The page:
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Livedoid vasculopathy
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Livedoid vasculopathy

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Contributors: Tyler Werbel, Patricia Ting MD, Ben Barankin MD, Susan Burgin MD
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Synopsis

Livedoid vasculopathy (LV), also known as livedoid vasculitis, is characterized by hyalinization of vessels, causing thrombotic disease with or without ulceration, which may progress to end-stage atrophic scarring known as atrophie blanche (AB) on the lower legs. LV is a rare condition, with an estimated incidence of 1:100 000 per year. The incidence increases during summer months and during pregnancy. It tends to affect middle-aged individuals and has a female-to-male ratio of 3:1.

The pathogenesis of LV is not well understood. It has been suggested that the occlusion of dermal vessels with fibrin thrombi may contribute to its development. This hypothesis stems from its association with inherited and acquired hypercoagulable states as well as various systemic illnesses. However, LV can also be idiopathic.

The condition is rare in children.

Codes

ICD10CM:
L95.0 – Livedoid vasculitis

SNOMEDCT:
238762002 – Livedoid vasculitis

Look For

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Diagnostic Pearls

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Differential Diagnosis & Pitfalls

  • Chronic venous insufficiency with atrophie blanche
  • Chilblains – Usually a history of cold exposure.
  • Erythema ab igne – Look for history of chronic heat source exposure.
  • Lichen sclerosus – Look for shiny atrophic plaques on anogenital regions (often in a figure-of-eight pattern) and trunk.
  • Localized scleroderma (morphea) – Look for ivory indurated plaques on other areas of the body, often with a violaceous rim.
  • Malignant atrophic papulosis – Look for smaller lesions on the trunk or proximal extremities, surrounded by a distinctive telangiectatic rim.
  • Livedo reticularis, physiologic – Look for presence upon cold exposure and resolution with rewarming.
  • Livedo reticularis, idiopathic – Diagnosis of exclusion; persistent, no known triggers, more common in young women, exaggerated upon cold exposure.
  • Livedo reticularis, primary – Diagnosis of exclusion; lesions appear and disappear spontaneously without known triggers.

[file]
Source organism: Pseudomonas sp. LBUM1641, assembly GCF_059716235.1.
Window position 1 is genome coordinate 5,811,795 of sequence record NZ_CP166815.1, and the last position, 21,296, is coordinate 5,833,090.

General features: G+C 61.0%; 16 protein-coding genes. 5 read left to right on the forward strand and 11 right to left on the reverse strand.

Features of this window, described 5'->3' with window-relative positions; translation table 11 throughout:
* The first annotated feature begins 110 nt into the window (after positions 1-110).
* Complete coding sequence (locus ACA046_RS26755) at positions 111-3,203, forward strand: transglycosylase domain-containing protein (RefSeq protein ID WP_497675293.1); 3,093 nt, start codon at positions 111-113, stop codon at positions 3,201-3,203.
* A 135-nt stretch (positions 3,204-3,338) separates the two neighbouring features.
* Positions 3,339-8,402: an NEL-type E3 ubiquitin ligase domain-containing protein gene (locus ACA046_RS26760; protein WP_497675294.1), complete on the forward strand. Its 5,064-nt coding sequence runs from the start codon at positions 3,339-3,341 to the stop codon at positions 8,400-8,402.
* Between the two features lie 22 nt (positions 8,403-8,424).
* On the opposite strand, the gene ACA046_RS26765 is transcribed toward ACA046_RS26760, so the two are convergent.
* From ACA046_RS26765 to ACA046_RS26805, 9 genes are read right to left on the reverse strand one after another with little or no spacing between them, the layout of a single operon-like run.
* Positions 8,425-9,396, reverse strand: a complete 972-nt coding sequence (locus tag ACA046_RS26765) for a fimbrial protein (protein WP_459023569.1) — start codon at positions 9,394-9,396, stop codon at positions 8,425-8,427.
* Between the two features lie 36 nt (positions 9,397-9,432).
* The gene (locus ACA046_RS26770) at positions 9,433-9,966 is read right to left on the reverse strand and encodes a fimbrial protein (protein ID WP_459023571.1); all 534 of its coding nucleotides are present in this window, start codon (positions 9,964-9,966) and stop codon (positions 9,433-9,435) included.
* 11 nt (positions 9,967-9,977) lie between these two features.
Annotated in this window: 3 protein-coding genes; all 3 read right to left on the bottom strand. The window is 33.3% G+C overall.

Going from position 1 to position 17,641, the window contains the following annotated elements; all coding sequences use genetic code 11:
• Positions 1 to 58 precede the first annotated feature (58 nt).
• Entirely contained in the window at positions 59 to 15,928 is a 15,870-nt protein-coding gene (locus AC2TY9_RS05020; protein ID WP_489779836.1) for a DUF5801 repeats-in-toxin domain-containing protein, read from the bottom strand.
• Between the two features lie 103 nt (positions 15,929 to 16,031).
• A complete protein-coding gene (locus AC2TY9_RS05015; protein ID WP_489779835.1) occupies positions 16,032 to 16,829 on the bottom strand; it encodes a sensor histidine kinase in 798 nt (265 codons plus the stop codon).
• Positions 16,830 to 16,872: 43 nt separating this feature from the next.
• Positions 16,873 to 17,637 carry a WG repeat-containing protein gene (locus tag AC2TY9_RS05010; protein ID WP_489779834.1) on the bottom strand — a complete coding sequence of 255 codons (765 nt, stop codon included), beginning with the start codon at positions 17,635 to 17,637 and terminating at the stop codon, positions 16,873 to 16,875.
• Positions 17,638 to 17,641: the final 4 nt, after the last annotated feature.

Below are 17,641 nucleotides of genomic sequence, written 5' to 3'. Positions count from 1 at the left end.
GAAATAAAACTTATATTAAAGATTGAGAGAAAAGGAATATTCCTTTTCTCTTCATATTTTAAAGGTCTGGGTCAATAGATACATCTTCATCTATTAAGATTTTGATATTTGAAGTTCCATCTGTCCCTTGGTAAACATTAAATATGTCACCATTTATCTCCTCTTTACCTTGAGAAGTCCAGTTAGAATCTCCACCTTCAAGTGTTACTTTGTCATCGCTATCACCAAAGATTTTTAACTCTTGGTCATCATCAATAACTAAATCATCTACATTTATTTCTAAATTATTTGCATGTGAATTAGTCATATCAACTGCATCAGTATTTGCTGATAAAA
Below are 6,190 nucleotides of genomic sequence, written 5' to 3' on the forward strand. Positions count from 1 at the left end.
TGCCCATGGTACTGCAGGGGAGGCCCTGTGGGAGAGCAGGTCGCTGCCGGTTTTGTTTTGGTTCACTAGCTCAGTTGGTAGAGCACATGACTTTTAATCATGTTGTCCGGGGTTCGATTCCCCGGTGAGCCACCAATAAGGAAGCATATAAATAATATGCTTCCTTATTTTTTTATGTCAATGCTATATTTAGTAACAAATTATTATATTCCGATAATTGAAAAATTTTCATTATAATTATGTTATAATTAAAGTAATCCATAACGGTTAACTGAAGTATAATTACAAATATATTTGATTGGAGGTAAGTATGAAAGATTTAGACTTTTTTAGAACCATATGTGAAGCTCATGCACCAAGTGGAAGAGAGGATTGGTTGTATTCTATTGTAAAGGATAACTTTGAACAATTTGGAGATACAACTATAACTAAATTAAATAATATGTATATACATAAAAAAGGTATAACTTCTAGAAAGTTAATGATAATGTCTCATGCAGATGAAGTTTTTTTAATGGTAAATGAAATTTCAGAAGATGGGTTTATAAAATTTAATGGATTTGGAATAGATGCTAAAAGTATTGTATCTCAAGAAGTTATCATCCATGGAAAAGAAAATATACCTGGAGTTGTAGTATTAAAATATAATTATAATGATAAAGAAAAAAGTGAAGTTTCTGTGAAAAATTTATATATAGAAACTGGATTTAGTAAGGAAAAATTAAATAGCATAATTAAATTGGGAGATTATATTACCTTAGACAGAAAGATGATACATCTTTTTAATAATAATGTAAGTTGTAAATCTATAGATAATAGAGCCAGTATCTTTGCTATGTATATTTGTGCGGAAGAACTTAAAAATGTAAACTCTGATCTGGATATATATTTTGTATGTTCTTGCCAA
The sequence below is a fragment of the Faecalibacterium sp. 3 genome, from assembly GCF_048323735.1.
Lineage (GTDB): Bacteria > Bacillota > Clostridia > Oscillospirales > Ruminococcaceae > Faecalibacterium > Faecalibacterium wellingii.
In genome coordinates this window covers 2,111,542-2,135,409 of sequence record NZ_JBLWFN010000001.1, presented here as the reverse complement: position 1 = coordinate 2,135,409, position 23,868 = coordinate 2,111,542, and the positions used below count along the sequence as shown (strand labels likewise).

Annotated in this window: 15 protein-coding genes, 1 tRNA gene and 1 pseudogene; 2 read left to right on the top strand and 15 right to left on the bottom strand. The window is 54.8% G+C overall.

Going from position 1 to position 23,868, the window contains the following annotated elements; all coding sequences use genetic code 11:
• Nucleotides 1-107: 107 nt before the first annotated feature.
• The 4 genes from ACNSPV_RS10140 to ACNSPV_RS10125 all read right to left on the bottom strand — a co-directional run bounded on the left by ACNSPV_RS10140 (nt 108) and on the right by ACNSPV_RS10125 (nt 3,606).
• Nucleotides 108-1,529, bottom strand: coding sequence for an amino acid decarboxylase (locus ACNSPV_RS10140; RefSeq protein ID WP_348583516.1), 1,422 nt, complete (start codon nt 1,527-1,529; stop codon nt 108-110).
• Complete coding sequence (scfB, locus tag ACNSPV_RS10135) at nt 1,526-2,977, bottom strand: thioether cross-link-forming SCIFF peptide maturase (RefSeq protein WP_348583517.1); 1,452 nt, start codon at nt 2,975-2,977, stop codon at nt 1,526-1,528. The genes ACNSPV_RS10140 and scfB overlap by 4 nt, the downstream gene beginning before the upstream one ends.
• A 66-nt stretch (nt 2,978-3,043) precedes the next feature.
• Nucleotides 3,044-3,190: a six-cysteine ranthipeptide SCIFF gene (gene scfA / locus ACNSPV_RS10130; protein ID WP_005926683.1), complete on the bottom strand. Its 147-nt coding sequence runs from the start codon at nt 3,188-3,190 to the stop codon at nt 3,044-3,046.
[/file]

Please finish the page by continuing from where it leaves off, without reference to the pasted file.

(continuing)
• Livedo reticularis, autoimmune connective tissue disorders – Look for evidence of systemic lupus erythematosus, antiphospholipid syndrome, vasculitis, dermatomyositis, etc.
  • Livedo reticularis, hematologic disorders – Look for cryoglobulinemia, deep vein thrombosis, disseminated intravascular coagulation.
  • Livedo reticularis, embolic or deposition – Look for dyslipidemia, septic emboli, calciphylaxis (end-stage renal failure).
  • Livedo reticularis, drug-induced – Look for history of minocycline, amantadine, quinidine, etc.
  • Ulcers, arterial – Look for history of arterial disease; very painful punched-out ulcers on the feet, toes, heel. Buerger disease with long, extensive smoking history is very common.
  • Ulcers, venous – Look for history of extensive varicose veins, chronic venous stasis, and ulcers on the inner portion of lower leg.
  • Ulcers, neuropathic – Look for history of diabetes or neuropathy.
  • Ulcers, traumatic – Look for history of trauma.
  • Ulcers, vasculitis – Look for leukocytoclasis on biopsy.

Best Tests

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Management Pearls

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Therapy

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References

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Last Reviewed: 11/05/2018
Last Updated: 11/13/2018
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Livedoid vasculopathy
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Livedoid vasculopathy : Ankle, Lower leg, Atrophic scar, Feet or toes
Clinical image of Livedoid vasculopathy
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